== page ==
Modern Portfolio Theory and The Efficient Frontier

Graphing the standard deviation and expected return (risk and return) for all possible portfolios yields a picture like the one below.

Modern Portfolio Theory

Since a rational, risk averse investor should always choose the portfolio with the highest expected return for a specific level of risk, the scatterplot of all portfolios illustrates a line that is known as the efficient frontier. Investments along the efficient frontier provide investors the highest expected return for a particular level of risk. All portfolios that are not located along the efficient frontier are suboptimal. The efficient frontier demonstrates the power of diversification because it contains a variety of portfolios that incorporate numerous investments in different ways.

Modern Portfolio Theory Example Calculations

To see how this works, start with two assets that will each have a weight of 50% in a portfolio. Property A has an expected return of 12% annually and 10% standard deviation of returns. Property B has an expected return of 9% annually and 8% standard deviation of returns. The risk-return tradeoff required by risk averse investors shows that higher expected returns are expected with higher risk of returns. The correlation of returns is 0.4.

Modern Portfolio Theory Example

To calculate the expected return of the portfolio, find the weighted average of the returns of the two assets.

Expected Portfolio Return = (0.5)(.12) + (0.5)(.09) = .105 or 10.5% annually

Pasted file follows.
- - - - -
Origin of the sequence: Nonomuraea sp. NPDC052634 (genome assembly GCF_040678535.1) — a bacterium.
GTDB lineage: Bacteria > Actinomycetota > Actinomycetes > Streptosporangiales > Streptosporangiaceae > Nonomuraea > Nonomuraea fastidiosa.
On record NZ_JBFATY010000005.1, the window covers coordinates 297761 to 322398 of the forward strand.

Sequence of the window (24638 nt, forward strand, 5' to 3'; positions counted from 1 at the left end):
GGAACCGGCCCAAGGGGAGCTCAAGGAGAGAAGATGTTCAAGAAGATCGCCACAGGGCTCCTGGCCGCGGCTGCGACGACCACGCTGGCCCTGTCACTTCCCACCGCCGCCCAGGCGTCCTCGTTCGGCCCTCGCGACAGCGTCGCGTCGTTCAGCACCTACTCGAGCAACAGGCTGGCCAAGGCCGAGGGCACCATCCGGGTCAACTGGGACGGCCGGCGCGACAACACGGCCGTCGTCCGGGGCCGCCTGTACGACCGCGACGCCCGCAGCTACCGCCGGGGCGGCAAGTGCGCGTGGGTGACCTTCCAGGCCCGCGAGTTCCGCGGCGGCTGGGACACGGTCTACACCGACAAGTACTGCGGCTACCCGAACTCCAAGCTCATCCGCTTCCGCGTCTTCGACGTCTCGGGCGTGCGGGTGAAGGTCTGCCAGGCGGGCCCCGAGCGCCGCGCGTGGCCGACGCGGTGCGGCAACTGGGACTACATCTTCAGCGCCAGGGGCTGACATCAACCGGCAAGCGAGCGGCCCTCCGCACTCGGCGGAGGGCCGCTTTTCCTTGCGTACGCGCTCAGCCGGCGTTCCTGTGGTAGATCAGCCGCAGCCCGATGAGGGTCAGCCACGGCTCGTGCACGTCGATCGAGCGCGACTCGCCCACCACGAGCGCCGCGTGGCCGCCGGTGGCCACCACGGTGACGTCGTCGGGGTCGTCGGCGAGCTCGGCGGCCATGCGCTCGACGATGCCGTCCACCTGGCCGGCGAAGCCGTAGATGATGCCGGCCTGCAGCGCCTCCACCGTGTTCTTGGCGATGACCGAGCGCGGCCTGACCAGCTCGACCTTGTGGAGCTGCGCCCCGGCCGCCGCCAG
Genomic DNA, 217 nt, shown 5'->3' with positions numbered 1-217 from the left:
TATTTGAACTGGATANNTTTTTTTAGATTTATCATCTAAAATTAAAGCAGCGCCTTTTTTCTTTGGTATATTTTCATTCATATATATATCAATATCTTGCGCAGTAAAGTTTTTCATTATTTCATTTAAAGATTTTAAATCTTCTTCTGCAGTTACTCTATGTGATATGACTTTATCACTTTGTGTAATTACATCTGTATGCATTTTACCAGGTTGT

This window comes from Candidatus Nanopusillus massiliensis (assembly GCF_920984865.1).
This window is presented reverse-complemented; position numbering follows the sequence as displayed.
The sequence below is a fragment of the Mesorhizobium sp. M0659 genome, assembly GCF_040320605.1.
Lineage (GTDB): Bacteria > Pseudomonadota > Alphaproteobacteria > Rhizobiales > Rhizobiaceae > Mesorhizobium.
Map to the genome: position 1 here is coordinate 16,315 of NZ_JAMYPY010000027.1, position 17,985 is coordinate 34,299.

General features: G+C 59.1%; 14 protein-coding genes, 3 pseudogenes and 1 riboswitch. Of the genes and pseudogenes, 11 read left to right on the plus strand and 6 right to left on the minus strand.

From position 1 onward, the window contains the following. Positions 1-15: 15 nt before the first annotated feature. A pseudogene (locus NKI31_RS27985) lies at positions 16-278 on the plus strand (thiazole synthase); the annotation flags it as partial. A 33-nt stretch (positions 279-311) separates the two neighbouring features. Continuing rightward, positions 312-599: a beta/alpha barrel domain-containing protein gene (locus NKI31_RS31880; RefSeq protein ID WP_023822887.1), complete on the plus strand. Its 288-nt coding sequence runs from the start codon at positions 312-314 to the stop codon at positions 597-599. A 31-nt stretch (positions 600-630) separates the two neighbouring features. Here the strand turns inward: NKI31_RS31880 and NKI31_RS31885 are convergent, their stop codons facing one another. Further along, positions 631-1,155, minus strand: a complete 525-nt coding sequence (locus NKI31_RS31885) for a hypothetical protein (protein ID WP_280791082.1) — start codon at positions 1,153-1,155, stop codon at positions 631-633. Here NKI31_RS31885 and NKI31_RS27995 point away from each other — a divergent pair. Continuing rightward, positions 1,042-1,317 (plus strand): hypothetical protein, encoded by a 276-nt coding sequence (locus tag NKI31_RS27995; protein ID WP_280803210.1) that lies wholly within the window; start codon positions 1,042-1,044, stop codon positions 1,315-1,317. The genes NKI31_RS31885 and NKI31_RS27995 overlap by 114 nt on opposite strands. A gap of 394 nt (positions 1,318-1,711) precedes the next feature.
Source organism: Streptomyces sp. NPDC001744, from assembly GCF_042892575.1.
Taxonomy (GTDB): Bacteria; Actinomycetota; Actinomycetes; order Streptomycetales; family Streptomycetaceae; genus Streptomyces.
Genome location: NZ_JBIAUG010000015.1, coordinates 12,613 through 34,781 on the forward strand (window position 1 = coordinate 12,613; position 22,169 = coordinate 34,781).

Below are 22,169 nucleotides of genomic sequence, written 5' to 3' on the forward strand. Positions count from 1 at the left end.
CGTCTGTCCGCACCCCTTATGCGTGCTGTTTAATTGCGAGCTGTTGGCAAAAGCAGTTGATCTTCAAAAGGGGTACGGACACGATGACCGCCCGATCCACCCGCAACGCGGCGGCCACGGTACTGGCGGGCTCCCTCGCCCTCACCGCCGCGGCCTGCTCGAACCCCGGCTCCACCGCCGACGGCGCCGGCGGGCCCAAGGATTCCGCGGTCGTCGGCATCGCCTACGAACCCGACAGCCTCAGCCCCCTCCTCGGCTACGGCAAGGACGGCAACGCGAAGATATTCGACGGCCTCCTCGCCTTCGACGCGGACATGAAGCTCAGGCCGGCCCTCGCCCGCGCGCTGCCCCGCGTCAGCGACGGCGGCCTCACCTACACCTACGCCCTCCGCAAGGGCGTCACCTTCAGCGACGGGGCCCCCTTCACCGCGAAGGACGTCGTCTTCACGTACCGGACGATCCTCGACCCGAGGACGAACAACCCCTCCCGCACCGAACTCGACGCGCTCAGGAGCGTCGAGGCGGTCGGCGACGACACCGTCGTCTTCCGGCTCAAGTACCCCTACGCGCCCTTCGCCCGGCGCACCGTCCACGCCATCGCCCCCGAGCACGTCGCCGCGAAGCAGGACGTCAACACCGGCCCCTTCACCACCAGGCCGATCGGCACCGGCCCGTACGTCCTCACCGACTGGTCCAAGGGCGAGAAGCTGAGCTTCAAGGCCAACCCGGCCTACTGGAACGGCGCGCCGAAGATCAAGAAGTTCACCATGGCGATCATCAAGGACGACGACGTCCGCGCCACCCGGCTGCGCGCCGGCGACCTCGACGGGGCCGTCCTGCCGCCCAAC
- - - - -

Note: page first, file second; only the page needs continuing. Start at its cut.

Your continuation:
The formula for portfolio variance is:

Modern Portfolio Theory Formula

X1 = weight of asset 1

σ1 = standard deviation of asset 1

X2 = weight of asset 2

σ2 = standard deviation of asset 2

r12 = correlation coefficient of assets 1 and 2

So, in this example, the calculation for portfolio variance would be:

Portfolio Variance = (0.52)(0.12) + (0.52)(0.092) + (2)(0.5)(0.5)(0.4)(0.1)(0.09) = .0057

Taking the square root of the portfolio variance yields a portfolio standard deviation of .075 or 7.5% annually.

Therefore, this example shows the benefit of portfolio diversification according to modern portfolio theory. The portfolio of assets has a lower risk (standard deviation) than either of the two assets alone. The portfolio also earns a higher return for a lower level of risk than Property B in this example.

Post Modern Portfolio Theory

Software developers Brian Rom and Kathleen Ferguson introduced the concept of Post Modern Portfolio Theory (PMPT) in a 1993 publication in the Journal of Performance Management. PMPT is essentially an extension of Markowitz’s Modern Portfolio Theory because it keeps the risk and return tradeoff at its core. The definition of risk is the key difference between the two theories. Modern Portfolio Theory defines risk as the standard deviation of returns, and positive and negative returns are weighted equally. On the other hand, PMPT acknowledges that investors are far more concerned with the downside risk of an investment. In other words, investors care more about losing money than they do about making more money than they had expected. So, PMPT focuses entirely on the negative component of the return distribution in its risk calculation.


Modern Portfolio Theory still forms the basis for investment management and portfolio selection. Investors seek to maximize their return for a particular level of risk. They also use diversification across industries and asset classes to achieve the most efficient portfolio balance of risk and return. While new theories and models refine the behavioral tendencies with new technology, we have not moved too far away from Markowitz’s original theory.